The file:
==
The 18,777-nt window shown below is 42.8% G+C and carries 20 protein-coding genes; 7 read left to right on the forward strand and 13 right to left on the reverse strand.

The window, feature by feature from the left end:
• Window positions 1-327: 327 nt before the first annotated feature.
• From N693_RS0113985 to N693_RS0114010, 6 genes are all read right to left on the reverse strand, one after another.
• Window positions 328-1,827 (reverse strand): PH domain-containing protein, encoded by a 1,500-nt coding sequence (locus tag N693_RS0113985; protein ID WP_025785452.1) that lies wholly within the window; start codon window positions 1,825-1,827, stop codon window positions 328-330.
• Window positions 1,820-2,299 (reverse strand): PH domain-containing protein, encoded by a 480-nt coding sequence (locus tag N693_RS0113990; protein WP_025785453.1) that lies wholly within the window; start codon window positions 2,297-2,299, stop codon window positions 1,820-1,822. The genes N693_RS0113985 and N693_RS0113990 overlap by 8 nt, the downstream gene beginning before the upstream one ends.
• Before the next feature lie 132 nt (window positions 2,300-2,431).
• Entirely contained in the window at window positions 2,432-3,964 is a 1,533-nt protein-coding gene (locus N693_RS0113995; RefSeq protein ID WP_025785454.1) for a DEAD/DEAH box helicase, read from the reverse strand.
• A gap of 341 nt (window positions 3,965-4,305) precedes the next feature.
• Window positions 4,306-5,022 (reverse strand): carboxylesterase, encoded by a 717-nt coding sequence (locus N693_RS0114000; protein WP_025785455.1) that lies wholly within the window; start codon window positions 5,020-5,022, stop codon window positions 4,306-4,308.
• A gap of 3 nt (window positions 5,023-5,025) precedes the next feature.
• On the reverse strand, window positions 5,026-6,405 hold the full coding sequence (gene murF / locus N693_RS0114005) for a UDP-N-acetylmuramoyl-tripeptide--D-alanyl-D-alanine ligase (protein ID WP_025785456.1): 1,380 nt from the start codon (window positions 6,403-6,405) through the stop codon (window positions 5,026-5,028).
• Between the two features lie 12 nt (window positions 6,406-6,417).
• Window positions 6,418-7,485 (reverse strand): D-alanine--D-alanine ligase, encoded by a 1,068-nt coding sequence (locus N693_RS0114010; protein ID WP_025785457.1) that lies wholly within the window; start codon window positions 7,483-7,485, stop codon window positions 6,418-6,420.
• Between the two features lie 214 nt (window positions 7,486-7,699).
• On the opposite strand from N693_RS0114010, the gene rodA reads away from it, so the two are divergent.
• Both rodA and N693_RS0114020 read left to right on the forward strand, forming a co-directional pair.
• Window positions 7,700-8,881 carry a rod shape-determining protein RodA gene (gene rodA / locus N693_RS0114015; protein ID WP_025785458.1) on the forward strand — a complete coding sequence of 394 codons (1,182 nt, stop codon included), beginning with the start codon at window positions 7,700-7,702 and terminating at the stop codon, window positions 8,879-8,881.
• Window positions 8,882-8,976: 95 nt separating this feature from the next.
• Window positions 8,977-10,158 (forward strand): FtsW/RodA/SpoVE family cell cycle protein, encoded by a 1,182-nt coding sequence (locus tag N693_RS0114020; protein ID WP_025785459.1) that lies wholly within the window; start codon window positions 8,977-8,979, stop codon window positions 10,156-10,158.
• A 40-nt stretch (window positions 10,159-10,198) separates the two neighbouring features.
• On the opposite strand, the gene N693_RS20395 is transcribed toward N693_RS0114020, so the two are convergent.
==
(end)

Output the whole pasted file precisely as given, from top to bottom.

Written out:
The 18,777-nt window shown below is 42.8% G+C and carries 20 protein-coding genes; 7 read left to right on the forward strand and 13 right to left on the reverse strand.

The window, feature by feature from the left end:
• Window positions 1-327: 327 nt before the first annotated feature.
• From N693_RS0113985 to N693_RS0114010, 6 genes are all read right to left on the reverse strand, one after another.
• Window positions 328-1,827 (reverse strand): PH domain-containing protein, encoded by a 1,500-nt coding sequence (locus tag N693_RS0113985; protein ID WP_025785452.1) that lies wholly within the window; start codon window positions 1,825-1,827, stop codon window positions 328-330.
• Window positions 1,820-2,299 (reverse strand): PH domain-containing protein, encoded by a 480-nt coding sequence (locus tag N693_RS0113990; protein WP_025785453.1) that lies wholly within the window; start codon window positions 2,297-2,299, stop codon window positions 1,820-1,822. The genes N693_RS0113985 and N693_RS0113990 overlap by 8 nt, the downstream gene beginning before the upstream one ends.
• Before the next feature lie 132 nt (window positions 2,300-2,431).
• Entirely contained in the window at window positions 2,432-3,964 is a 1,533-nt protein-coding gene (locus N693_RS0113995; RefSeq protein ID WP_025785454.1) for a DEAD/DEAH box helicase, read from the reverse strand.
• A gap of 341 nt (window positions 3,965-4,305) precedes the next feature.
• Window positions 4,306-5,022 (reverse strand): carboxylesterase, encoded by a 717-nt coding sequence (locus N693_RS0114000; protein WP_025785455.1) that lies wholly within the window; start codon window positions 5,020-5,022, stop codon window positions 4,306-4,308.
• A gap of 3 nt (window positions 5,023-5,025) precedes the next feature.
• On the reverse strand, window positions 5,026-6,405 hold the full coding sequence (gene murF / locus N693_RS0114005) for a UDP-N-acetylmuramoyl-tripeptide--D-alanyl-D-alanine ligase (protein ID WP_025785456.1): 1,380 nt from the start codon (window positions 6,403-6,405) through the stop codon (window positions 5,026-5,028).
• Between the two features lie 12 nt (window positions 6,406-6,417).
• Window positions 6,418-7,485 (reverse strand): D-alanine--D-alanine ligase, encoded by a 1,068-nt coding sequence (locus N693_RS0114010; protein ID WP_025785457.1) that lies wholly within the window; start codon window positions 7,483-7,485, stop codon window positions 6,418-6,420.
• Between the two features lie 214 nt (window positions 7,486-7,699).
• On the opposite strand from N693_RS0114010, the gene rodA reads away from it, so the two are divergent.
• Both rodA and N693_RS0114020 read left to right on the forward strand, forming a co-directional pair.
• Window positions 7,700-8,881 carry a rod shape-determining protein RodA gene (gene rodA / locus N693_RS0114015; protein ID WP_025785458.1) on the forward strand — a complete coding sequence of 394 codons (1,182 nt, stop codon included), beginning with the start codon at window positions 7,700-7,702 and terminating at the stop codon, window positions 8,879-8,881.
• Window positions 8,882-8,976: 95 nt separating this feature from the next.
• Window positions 8,977-10,158 (forward strand): FtsW/RodA/SpoVE family cell cycle protein, encoded by a 1,182-nt coding sequence (locus tag N693_RS0114020; protein ID WP_025785459.1) that lies wholly within the window; start codon window positions 8,977-8,979, stop codon window positions 10,156-10,158.
• A 40-nt stretch (window positions 10,159-10,198) separates the two neighbouring features.
• On the opposite strand, the gene N693_RS20395 is transcribed toward N693_RS0114020, so the two are convergent.